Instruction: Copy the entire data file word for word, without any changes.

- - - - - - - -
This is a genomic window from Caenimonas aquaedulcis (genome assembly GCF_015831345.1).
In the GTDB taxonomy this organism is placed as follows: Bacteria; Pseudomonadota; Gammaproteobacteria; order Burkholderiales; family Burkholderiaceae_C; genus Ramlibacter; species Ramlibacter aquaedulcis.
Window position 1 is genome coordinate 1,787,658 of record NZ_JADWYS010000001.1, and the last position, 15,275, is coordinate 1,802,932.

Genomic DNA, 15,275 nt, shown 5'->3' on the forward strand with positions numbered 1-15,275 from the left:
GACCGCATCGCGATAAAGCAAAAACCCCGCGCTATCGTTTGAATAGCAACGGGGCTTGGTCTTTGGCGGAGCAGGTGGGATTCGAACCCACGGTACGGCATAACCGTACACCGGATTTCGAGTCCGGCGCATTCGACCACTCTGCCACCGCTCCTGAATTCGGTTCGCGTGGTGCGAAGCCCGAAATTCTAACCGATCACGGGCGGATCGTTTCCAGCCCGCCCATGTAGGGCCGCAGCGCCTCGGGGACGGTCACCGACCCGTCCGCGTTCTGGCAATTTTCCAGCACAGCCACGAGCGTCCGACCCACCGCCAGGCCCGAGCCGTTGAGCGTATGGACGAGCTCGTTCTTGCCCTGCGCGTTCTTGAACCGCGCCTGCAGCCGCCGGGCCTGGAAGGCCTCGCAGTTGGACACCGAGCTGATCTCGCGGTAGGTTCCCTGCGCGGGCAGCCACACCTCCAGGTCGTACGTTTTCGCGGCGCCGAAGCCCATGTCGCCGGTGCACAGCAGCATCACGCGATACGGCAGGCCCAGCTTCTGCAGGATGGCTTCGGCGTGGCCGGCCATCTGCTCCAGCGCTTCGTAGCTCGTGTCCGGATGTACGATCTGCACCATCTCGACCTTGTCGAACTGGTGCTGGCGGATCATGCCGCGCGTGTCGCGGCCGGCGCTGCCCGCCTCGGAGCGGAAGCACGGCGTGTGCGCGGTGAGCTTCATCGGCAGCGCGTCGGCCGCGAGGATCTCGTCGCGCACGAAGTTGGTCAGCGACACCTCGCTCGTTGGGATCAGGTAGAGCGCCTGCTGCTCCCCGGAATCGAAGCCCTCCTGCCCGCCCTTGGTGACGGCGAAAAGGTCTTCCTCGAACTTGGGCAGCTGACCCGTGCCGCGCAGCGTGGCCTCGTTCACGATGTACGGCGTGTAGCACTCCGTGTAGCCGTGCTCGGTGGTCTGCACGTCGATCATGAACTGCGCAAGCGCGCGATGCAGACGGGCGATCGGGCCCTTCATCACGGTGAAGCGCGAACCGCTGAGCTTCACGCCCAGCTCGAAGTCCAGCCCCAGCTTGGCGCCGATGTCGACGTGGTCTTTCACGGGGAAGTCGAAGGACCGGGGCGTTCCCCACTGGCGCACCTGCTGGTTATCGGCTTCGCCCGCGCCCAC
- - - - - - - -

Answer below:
This is a genomic window from Caenimonas aquaedulcis (genome assembly GCF_015831345.1).
In the GTDB taxonomy this organism is placed as follows: Bacteria; Pseudomonadota; Gammaproteobacteria; order Burkholderiales; family Burkholderiaceae_C; genus Ramlibacter; species Ramlibacter aquaedulcis.
Window position 1 is genome coordinate 1,787,658 of record NZ_JADWYS010000001.1, and the last position, 15,275, is coordinate 1,802,932.

Genomic DNA, 15,275 nt, shown 5'->3' on the forward strand with positions numbered 1-15,275 from the left:
GACCGCATCGCGATAAAGCAAAAACCCCGCGCTATCGTTTGAATAGCAACGGGGCTTGGTCTTTGGCGGAGCAGGTGGGATTCGAACCCACGGTACGGCATAACCGTACACCGGATTTCGAGTCCGGCGCATTCGACCACTCTGCCACCGCTCCTGAATTCGGTTCGCGTGGTGCGAAGCCCGAAATTCTAACCGATCACGGGCGGATCGTTTCCAGCCCGCCCATGTAGGGCCGCAGCGCCTCGGGGACGGTCACCGACCCGTCCGCGTTCTGGCAATTTTCCAGCACAGCCACGAGCGTCCGACCCACCGCCAGGCCCGAGCCGTTGAGCGTATGGACGAGCTCGTTCTTGCCCTGCGCGTTCTTGAACCGCGCCTGCAGCCGCCGGGCCTGGAAGGCCTCGCAGTTGGACACCGAGCTGATCTCGCGGTAGGTTCCCTGCGCGGGCAGCCACACCTCCAGGTCGTACGTTTTCGCGGCGCCGAAGCCCATGTCGCCGGTGCACAGCAGCATCACGCGATACGGCAGGCCCAGCTTCTGCAGGATGGCTTCGGCGTGGCCGGCCATCTGCTCCAGCGCTTCGTAGCTCGTGTCCGGATGTACGATCTGCACCATCTCGACCTTGTCGAACTGGTGCTGGCGGATCATGCCGCGCGTGTCGCGGCCGGCGCTGCCCGCCTCGGAGCGGAAGCACGGCGTGTGCGCGGTGAGCTTCATCGGCAGCGCGTCGGCCGCGAGGATCTCGTCGCGCACGAAGTTGGTCAGCGACACCTCGCTCGTTGGGATCAGGTAGAGCGCCTGCTGCTCCCCGGAATCGAAGCCCTCCTGCCCGCCCTTGGTGACGGCGAAAAGGTCTTCCTCGAACTTGGGCAGCTGACCCGTGCCGCGCAGCGTGGCCTCGTTCACGATGTACGGCGTGTAGCACTCCGTGTAGCCGTGCTCGGTGGTCTGCACGTCGATCATGAACTGCGCAAGCGCGCGATGCAGACGGGCGATCGGGCCCTTCATCACGGTGAAGCGCGAACCGCTGAGCTTCACGCCCAGCTCGAAGTCCAGCCCCAGCTTGGCGCCGATGTCGACGTGGTCTTTCACGGGGAAGTCGAAGGACCGGGGCGTTCCCCACTGGCGCACCTGCTGGTTATCGGCTTCGCCCGCGCCCAC